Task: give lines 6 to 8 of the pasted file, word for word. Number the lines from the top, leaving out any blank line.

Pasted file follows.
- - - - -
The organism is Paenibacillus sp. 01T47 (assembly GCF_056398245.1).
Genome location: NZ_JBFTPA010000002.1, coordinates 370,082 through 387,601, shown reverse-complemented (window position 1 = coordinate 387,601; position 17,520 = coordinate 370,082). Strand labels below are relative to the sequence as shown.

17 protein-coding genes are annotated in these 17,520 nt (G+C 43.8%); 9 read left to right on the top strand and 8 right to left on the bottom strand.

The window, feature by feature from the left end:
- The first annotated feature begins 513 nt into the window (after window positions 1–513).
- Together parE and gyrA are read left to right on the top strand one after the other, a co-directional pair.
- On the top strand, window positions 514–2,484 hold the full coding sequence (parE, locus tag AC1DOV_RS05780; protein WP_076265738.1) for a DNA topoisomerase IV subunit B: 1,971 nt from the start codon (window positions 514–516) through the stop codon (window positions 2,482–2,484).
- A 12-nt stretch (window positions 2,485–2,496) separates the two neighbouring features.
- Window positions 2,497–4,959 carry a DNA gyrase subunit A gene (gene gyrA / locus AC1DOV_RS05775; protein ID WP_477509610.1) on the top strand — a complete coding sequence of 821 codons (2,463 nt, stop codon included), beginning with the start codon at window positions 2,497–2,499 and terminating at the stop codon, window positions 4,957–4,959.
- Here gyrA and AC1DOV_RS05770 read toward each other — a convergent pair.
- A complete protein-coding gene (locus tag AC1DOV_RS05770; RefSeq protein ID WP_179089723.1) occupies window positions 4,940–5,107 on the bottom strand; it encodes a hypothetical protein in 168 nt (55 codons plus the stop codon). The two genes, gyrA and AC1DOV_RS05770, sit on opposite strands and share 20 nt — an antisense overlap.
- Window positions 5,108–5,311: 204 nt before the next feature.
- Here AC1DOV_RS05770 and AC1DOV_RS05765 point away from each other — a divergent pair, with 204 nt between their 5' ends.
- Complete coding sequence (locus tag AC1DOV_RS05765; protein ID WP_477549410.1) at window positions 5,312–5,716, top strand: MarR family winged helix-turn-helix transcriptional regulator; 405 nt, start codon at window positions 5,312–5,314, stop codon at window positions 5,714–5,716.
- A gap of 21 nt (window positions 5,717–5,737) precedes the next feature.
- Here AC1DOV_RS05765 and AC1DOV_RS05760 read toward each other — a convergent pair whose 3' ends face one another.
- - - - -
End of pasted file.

- Together parE and gyrA are read left to right on the top strand one after the other, a co-directional pair.
- On the top strand, window positions 514–2,484 hold the full coding sequence (parE, locus tag AC1DOV_RS05780; protein WP_076265738.1) for a DNA topoisomerase IV subunit B: 1,971 nt from the start codon (window positions 514–516) through the stop codon (window positions 2,482–2,484).
- A 12-nt stretch (window positions 2,485–2,496) separates the two neighbouring features.